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From far side of Moon, Nasa hunts for radio signals from cosmic Dark Ages – Times of India

MUMBAI: It will be sci-fi turning into reality on the Moon in 2025.
A Nasa-funded experiment called Lusee-Night (Lunar Surface Electromagnetic Experiment Night) in collaboration with a few US laboratories is launching an experiment on the far side of the Moon in 2025, which will hunt for ancient radio signals from the cosmic Dark Ages over 14 billion years ago.
According to an announcement from the Lawrence Berkeley National Laboratory (Berkeley Lab), which is playing a key role in this ambitious project, the Dark Ages refers to the period of time after the Big Bang when the first stars and galaxies were beginning to form.
With an initial mission span of 18 months, the experiment, which is expected to provide a deeper understanding of the universe, will be flown to the Moon by Firefly Aerospace, a private organisation.
The project is a collaboration between NASA and the Department of Energy, with partners from Berkeley Lab, Brookhaven National Laboratory (lead DOE lab), UC Berkeley and the University of Minnesota.
The Berkeley Lab team has started building the experiment’s antenna that will try to tune in to those ancient radio waves.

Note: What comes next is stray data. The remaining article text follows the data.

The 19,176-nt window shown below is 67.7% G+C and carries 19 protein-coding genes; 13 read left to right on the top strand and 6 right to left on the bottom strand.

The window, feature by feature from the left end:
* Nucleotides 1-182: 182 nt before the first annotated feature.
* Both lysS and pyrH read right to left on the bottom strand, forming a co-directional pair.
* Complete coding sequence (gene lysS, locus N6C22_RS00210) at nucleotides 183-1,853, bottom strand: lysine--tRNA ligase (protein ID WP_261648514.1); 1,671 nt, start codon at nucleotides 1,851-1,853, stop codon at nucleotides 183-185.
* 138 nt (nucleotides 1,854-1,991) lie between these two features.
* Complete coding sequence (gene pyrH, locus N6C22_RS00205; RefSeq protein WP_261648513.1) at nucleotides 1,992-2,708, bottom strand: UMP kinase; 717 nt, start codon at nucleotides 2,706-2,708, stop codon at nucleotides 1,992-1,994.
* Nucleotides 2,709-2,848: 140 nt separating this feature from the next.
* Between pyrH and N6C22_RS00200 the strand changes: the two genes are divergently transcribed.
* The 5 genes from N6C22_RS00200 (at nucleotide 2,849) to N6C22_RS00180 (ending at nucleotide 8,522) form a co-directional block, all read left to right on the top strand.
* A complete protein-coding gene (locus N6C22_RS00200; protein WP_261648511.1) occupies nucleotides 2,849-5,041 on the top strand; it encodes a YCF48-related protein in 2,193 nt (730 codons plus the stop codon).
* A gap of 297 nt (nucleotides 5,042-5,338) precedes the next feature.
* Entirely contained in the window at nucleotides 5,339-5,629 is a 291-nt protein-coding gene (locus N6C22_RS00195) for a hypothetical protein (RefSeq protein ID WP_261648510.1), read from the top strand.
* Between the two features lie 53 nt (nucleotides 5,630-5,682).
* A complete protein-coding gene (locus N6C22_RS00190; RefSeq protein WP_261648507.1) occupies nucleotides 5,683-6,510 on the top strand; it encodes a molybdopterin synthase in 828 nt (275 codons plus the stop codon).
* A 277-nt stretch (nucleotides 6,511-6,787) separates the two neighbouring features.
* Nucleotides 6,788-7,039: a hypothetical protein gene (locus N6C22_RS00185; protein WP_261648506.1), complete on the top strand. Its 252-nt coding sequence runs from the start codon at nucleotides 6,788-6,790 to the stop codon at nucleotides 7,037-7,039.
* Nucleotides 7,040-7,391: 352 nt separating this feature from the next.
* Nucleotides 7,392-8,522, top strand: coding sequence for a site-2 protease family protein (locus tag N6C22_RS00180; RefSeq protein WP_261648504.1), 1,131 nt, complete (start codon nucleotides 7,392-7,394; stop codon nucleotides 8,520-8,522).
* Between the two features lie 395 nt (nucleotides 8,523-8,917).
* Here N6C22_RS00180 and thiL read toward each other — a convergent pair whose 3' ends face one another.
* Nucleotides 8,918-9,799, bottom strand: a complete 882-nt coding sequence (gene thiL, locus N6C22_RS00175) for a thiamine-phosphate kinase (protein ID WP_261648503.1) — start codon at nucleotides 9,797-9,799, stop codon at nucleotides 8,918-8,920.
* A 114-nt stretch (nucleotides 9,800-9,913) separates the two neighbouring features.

“If you’re on the far side of the Moon, you have a pristine, radio-quiet environment from which you can try to detect this signal from the Dark Ages,” said Kaja Rotermund, a postdoctoral researcher at Berkeley Lab, who is working on the antenna.
“LuSEE-Night is a mission showing whether we can make these kinds of observations from a location that we’ve never been in, and also for a frequency range that we’ve never been able to observe,” she stated.
According to the Berkeley Lab, such ancient signals can’t be measured from the Earth because the atmosphere absorbs, refracts and reflects the radio signal before it ever reaches instruments on the ground. Even if it could, the radio signal would be drowned out by noise from our own electronics and communications, it said.
The Moon acts as a shield, blocking out radio waves from the Earth. And by gathering data only during the two-week lunar night, the experiment can also block out radio waves from the Sun.
LuSEE-Night must operate in temperatures around -280 degrees Fahrenheit, then weather an extreme swing to 250 degrees Fahrenheit during lunar day, when it will recharge its batteries. And because the far side of the Moon never faces the Earth, direct communication with the experiment is impossible.
LuSEE-Night will have to send all its data through a relay satellite that passes overhead.
LuSEE-Night will listen for frequencies between 0.5 and 50 megahertz, though it’s likely that future, more sensitive experiments will be needed to find the faint signal. “We’re looking for this very tiny dip that is potentially the Dark Ages signal,” Rotermund said.

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